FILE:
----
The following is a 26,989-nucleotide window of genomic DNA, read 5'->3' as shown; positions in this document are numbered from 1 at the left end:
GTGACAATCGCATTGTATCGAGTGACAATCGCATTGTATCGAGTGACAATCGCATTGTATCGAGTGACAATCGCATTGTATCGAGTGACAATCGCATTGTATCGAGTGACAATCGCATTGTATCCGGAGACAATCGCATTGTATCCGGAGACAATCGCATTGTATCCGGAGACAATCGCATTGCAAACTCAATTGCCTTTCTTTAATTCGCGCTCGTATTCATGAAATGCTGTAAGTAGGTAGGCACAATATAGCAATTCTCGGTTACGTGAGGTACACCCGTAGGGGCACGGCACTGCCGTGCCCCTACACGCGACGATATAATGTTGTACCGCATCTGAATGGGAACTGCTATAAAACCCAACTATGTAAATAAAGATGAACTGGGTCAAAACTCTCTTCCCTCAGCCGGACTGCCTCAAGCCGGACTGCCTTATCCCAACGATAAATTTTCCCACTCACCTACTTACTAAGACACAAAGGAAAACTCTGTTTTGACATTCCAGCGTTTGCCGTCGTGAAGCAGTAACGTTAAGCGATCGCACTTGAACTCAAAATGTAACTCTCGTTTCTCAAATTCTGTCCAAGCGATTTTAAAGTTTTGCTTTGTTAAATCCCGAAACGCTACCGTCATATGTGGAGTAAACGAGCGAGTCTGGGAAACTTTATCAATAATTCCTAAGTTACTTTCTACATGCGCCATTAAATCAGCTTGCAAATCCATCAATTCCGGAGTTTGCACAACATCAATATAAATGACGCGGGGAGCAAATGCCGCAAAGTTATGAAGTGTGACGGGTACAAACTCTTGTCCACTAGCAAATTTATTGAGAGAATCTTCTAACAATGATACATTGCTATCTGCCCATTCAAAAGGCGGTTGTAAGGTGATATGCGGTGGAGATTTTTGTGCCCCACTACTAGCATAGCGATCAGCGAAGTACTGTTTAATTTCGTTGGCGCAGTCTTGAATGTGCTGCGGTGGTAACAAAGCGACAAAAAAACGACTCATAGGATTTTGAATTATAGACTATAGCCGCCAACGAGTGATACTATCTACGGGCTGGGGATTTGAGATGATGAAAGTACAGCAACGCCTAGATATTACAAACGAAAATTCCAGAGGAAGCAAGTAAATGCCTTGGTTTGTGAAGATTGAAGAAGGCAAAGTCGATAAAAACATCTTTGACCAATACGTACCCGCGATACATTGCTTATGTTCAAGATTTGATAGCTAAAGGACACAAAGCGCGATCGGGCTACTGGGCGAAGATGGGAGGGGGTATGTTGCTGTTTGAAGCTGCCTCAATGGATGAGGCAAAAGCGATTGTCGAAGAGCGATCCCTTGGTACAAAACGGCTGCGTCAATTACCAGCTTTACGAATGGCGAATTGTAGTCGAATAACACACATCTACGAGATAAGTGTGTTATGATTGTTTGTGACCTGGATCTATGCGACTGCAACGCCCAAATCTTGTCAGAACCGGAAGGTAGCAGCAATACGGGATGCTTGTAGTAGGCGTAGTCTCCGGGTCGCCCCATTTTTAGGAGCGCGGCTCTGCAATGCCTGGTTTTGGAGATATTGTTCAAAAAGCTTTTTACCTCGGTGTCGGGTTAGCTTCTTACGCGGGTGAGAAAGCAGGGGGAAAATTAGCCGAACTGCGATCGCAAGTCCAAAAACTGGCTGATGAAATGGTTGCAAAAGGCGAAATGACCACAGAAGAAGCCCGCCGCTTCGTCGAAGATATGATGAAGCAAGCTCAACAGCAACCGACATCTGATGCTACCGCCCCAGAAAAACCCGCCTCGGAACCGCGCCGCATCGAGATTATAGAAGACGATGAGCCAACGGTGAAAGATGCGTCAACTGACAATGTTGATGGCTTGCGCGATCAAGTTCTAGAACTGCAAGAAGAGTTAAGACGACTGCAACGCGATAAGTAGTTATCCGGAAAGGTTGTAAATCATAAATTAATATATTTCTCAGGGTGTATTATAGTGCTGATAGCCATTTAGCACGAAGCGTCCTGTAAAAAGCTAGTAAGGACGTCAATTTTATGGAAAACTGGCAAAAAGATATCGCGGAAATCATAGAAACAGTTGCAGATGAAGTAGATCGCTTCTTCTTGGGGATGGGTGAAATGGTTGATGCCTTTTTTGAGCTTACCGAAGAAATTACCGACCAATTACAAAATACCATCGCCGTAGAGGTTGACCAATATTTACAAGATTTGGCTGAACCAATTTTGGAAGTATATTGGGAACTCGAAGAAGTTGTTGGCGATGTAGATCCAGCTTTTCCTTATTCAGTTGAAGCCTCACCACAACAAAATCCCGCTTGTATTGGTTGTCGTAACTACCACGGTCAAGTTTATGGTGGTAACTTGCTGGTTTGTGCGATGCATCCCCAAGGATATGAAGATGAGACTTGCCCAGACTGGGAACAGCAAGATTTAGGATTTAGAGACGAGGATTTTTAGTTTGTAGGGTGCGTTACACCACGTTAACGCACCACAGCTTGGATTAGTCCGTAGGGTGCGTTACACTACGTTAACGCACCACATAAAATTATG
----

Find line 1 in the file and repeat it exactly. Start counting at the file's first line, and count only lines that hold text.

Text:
The following is a 26,989-nucleotide window of genomic DNA, read 5'->3' as shown; positions in this document are numbered from 1 at the left end: